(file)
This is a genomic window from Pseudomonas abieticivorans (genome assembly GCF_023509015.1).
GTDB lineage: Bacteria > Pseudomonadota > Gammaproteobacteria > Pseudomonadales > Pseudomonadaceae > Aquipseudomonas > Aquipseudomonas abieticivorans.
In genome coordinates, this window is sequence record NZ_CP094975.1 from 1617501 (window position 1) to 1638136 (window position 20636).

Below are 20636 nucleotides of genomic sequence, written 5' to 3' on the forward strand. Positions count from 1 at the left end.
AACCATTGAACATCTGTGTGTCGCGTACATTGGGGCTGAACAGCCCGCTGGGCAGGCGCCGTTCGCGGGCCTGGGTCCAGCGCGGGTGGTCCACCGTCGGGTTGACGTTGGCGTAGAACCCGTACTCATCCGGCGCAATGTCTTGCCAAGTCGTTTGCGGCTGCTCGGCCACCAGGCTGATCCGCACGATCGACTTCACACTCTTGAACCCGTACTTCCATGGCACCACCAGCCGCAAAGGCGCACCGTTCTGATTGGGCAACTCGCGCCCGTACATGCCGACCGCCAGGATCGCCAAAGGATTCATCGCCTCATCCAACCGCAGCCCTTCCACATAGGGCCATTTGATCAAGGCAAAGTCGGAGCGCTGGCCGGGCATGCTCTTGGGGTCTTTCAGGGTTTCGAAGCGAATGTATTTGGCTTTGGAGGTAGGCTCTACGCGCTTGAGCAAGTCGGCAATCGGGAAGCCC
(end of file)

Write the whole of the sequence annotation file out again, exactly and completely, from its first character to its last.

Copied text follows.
This is a genomic window from Pseudomonas abieticivorans (genome assembly GCF_023509015.1).
GTDB lineage: Bacteria > Pseudomonadota > Gammaproteobacteria > Pseudomonadales > Pseudomonadaceae > Aquipseudomonas > Aquipseudomonas abieticivorans.
In genome coordinates, this window is sequence record NZ_CP094975.1 from 1617501 (window position 1) to 1638136 (window position 20636).

Below are 20636 nucleotides of genomic sequence, written 5' to 3' on the forward strand. Positions count from 1 at the left end.
AACCATTGAACATCTGTGTGTCGCGTACATTGGGGCTGAACAGCCCGCTGGGCAGGCGCCGTTCGCGGGCCTGGGTCCAGCGCGGGTGGTCCACCGTCGGGTTGACGTTGGCGTAGAACCCGTACTCATCCGGCGCAATGTCTTGCCAAGTCGTTTGCGGCTGCTCGGCCACCAGGCTGATCCGCACGATCGACTTCACACTCTTGAACCCGTACTTCCATGGCACCACCAGCCGCAAAGGCGCACCGTTCTGATTGGGCAACTCGCGCCCGTACATGCCGACCGCCAGGATCGCCAAAGGATTCATCGCCTCATCCAACCGCAGCCCTTCCACATAGGGCCATTTGATCAAGGCAAAGTCGGAGCGCTGGCCGGGCATGCTCTTGGGGTCTTTCAGGGTTTCGAAGCGAATGTATTTGGCTTTGGAGGTAGGCTCTACGCGCTTGAGCAAGTCGGCAATCGGGAAGCCC